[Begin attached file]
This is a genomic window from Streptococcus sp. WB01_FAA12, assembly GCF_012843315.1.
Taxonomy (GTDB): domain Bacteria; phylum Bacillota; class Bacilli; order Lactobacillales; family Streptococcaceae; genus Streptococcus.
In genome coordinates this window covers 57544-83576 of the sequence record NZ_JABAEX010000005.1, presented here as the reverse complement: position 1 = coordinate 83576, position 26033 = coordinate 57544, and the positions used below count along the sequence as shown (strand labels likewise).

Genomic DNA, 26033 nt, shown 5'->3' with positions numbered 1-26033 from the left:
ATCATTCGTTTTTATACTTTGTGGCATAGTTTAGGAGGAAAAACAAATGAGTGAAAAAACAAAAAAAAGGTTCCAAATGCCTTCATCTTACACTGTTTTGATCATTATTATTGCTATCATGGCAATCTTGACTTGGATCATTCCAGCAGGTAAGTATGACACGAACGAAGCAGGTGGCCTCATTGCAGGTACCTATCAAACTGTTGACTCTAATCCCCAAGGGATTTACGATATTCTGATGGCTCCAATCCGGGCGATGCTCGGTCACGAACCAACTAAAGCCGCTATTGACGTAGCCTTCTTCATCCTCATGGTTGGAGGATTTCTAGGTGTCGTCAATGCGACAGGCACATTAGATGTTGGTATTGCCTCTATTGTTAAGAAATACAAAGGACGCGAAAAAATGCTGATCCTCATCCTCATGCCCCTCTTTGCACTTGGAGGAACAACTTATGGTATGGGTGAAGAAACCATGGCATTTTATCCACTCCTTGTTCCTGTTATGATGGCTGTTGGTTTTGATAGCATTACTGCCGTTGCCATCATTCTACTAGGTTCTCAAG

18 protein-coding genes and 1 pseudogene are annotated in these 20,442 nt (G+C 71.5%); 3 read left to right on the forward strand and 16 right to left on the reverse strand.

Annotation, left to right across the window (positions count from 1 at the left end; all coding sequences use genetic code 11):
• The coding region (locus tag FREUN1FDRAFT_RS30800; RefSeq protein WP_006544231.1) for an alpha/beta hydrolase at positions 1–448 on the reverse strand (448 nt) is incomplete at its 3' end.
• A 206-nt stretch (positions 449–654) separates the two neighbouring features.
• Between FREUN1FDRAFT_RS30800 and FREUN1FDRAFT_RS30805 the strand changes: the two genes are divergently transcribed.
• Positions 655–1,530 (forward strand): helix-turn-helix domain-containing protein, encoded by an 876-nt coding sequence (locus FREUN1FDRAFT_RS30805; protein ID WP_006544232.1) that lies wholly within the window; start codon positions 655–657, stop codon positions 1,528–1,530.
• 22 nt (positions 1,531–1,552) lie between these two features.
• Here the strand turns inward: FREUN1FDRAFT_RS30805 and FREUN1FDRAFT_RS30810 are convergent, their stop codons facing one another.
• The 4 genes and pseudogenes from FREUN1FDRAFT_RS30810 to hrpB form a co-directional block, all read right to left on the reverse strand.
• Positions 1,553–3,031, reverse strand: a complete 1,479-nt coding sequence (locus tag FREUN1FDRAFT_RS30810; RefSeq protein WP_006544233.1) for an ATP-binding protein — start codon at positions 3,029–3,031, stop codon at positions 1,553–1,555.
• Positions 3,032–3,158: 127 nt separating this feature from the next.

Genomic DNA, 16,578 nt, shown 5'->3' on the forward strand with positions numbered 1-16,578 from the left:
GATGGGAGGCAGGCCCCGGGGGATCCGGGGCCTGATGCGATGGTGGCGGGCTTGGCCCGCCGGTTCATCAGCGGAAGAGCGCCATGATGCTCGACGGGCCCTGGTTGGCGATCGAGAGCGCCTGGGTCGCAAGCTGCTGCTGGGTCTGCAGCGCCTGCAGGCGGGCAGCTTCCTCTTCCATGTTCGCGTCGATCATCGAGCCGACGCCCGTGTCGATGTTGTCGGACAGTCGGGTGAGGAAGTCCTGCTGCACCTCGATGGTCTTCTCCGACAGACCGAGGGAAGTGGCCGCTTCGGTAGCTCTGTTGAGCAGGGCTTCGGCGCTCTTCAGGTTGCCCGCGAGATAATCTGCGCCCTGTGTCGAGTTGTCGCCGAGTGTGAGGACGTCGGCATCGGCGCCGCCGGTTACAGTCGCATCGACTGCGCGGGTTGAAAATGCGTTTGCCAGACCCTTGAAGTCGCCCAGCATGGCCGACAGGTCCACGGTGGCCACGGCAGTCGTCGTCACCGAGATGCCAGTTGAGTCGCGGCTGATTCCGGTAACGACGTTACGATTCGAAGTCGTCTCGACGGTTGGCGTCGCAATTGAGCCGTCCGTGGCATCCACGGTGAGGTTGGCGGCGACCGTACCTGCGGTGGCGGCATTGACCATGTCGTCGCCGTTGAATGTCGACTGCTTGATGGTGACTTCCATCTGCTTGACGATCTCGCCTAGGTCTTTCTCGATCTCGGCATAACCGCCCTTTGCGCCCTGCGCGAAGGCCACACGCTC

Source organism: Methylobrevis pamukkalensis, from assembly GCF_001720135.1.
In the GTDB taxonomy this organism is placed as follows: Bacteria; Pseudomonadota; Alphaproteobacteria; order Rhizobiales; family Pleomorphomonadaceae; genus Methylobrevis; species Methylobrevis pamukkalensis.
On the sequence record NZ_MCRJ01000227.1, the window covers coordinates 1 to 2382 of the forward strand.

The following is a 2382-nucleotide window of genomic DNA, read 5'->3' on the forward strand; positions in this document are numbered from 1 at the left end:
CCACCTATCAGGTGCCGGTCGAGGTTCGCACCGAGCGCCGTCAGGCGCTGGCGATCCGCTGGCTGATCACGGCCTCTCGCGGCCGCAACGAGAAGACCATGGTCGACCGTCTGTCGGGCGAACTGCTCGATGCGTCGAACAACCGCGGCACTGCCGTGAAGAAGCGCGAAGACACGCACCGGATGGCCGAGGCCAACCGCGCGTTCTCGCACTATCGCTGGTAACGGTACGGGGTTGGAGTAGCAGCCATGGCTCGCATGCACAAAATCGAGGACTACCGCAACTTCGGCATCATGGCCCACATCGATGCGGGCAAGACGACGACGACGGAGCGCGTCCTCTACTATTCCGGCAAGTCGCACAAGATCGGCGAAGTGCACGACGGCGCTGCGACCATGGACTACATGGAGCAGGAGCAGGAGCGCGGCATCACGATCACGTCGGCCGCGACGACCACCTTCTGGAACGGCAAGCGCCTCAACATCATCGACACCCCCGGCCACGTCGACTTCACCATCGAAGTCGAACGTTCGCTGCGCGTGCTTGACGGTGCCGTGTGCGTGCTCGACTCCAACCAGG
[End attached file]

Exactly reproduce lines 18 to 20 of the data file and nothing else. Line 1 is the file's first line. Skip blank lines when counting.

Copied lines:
GATGGGAGGCAGGCCCCGGGGGATCCGGGGCCTGATGCGATGGTGGCGGGCTTGGCCCGCCGGTTCATCAGCGGAAGAGCGCCATGATGCTCGACGGGCCCTGGTTGGCGATCGAGAGCGCCTGGGTCGCAAGCTGCTGCTGGGTCTGCAGCGCCTGCAGGCGGGCAGCTTCCTCTTCCATGTTCGCGTCGATCATCGAGCCGACGCCCGTGTCGATGTTGTCGGACAGTCGGGTGAGGAAGTCCTGCTGCACCTCGATGGTCTTCTCCGACAGACCGAGGGAAGTGGCCGCTTCGGTAGCTCTGTTGAGCAGGGCTTCGGCGCTCTTCAGGTTGCCCGCGAGATAATCTGCGCCCTGTGTCGAGTTGTCGCCGAGTGTGAGGACGTCGGCATCGGCGCCGCCGGTTACAGTCGCATCGACTGCGCGGGTTGAAAATGCGTTTGCCAGACCCTTGAAGTCGCCCAGCATGGCCGACAGGTCCACGGTGGCCACGGCAGTCGTCGTCACCGAGATGCCAGTTGAGTCGCGGCTGATTCCGGTAACGACGTTACGATTCGAAGTCGTCTCGACGGTTGGCGTCGCAATTGAGCCGTCCGTGGCATCCACGGTGAGGTTGGCGGCGACCGTACCTGCGGTGGCGGCATTGACCATGTCGTCGCCGTTGAATGTCGACTGCTTGATGGTGACTTCCATCTGCTTGACGATCTCGCCTAGGTCTTTCTCGATCTCGGCATAACCGCCCTTTGCGCCCTGCGCGAAGGCCACACGCTC

Source organism: Methylobrevis pamukkalensis, from assembly GCF_001720135.1.
In the GTDB taxonomy this organism is placed as follows: Bacteria; Pseudomonadota; Alphaproteobacteria; order Rhizobiales; family Pleomorphomonadaceae; genus Methylobrevis; species Methylobrevis pamukkalensis.